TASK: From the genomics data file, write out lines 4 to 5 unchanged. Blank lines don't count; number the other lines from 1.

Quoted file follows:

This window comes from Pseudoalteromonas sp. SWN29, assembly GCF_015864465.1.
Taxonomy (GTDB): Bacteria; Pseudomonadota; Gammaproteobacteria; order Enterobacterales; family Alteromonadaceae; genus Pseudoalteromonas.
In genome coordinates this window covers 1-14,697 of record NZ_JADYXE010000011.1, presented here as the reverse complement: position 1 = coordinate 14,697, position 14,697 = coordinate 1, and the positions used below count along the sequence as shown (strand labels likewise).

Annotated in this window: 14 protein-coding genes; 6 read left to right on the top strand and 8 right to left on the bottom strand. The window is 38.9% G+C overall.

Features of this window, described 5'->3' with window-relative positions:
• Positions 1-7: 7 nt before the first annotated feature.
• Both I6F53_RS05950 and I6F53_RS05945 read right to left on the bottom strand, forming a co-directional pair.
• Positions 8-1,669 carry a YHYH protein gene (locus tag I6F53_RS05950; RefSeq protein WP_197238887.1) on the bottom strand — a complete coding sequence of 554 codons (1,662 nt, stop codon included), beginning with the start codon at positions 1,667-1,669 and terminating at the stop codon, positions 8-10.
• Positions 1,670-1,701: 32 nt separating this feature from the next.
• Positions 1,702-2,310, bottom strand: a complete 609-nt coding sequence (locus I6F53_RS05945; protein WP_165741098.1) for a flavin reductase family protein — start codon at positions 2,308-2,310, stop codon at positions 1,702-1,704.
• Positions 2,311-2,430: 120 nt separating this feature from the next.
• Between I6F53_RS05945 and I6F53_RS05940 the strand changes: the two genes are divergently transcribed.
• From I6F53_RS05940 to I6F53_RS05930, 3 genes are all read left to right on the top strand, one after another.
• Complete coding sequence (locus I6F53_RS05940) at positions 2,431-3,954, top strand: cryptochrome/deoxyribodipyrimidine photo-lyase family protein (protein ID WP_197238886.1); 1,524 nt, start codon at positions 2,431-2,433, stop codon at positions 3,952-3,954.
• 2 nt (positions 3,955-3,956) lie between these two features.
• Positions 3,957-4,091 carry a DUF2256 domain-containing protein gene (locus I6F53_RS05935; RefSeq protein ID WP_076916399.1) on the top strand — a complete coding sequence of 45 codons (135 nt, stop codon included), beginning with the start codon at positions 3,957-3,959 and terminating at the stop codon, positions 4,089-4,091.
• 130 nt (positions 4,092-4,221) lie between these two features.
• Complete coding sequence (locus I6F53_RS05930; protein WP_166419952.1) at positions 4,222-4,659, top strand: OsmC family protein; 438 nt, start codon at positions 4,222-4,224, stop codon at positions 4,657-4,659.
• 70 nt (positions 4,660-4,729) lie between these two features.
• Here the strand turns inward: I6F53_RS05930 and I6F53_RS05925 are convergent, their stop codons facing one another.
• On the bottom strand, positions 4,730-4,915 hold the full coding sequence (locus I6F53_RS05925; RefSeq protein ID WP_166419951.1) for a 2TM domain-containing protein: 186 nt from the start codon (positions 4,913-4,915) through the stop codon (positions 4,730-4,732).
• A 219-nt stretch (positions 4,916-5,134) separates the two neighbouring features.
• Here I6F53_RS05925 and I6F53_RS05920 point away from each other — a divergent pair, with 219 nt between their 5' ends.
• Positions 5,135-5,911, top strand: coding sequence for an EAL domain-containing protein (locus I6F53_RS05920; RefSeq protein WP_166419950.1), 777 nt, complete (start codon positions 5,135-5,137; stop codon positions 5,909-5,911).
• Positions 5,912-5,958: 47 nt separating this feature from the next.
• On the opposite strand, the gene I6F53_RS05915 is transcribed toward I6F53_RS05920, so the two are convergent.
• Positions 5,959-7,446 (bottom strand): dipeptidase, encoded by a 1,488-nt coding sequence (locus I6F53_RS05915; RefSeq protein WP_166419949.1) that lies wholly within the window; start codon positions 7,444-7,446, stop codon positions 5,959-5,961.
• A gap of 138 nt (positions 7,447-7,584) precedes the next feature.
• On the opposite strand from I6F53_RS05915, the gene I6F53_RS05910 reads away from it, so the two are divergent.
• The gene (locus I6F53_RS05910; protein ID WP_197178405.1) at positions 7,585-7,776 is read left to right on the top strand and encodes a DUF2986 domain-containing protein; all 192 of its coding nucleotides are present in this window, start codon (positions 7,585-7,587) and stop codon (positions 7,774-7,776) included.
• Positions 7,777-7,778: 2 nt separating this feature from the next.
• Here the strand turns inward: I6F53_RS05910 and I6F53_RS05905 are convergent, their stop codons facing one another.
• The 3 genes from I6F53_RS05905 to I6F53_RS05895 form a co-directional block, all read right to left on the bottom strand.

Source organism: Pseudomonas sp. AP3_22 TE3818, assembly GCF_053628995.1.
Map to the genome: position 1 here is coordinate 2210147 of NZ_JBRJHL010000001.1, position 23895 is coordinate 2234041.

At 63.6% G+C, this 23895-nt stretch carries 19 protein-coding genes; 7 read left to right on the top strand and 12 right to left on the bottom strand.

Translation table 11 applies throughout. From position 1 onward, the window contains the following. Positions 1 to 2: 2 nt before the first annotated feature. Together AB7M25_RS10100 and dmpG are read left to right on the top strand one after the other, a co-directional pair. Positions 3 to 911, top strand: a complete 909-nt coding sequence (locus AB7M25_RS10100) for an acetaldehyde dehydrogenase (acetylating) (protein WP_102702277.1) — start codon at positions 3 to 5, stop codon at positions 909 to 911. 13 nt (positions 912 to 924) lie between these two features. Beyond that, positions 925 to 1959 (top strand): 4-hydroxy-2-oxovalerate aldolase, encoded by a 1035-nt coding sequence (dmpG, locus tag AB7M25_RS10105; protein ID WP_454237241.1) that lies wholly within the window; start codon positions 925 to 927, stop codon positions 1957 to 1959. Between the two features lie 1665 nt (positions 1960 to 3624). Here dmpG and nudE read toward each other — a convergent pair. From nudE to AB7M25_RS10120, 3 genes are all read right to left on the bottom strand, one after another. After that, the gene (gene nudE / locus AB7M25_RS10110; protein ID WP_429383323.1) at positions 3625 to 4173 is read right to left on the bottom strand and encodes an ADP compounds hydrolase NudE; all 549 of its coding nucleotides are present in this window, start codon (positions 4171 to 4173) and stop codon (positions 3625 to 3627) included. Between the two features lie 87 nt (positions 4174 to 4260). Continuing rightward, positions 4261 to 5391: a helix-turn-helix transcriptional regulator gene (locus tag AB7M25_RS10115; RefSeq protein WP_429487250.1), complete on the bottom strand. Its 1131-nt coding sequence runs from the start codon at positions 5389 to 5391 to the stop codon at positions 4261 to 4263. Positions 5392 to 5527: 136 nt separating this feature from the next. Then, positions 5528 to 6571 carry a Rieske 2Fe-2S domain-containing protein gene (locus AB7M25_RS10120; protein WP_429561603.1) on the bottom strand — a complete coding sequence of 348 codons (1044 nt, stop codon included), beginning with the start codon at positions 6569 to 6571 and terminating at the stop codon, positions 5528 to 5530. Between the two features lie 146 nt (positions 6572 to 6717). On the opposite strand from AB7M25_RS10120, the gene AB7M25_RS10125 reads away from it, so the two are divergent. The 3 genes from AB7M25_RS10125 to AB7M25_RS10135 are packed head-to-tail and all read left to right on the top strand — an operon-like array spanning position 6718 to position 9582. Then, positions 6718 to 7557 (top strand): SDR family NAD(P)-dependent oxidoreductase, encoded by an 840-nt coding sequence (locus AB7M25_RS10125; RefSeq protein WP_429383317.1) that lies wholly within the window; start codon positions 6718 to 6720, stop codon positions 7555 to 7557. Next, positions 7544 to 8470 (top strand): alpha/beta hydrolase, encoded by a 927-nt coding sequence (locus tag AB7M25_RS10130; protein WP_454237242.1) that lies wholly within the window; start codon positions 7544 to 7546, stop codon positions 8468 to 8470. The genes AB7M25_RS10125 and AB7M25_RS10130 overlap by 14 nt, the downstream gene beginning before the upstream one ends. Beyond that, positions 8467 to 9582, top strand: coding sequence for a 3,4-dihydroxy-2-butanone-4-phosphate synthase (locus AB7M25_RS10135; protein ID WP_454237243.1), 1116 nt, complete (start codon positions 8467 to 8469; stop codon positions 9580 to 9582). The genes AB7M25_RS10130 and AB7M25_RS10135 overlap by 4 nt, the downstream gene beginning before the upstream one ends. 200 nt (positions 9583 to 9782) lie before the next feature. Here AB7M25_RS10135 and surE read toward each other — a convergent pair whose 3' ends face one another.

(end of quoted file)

Annotated in this window: 14 protein-coding genes; 6 read left to right on the top strand and 8 right to left on the bottom strand. The window is 38.9% G+C overall.

Features of this window, described 5'->3' with window-relative positions: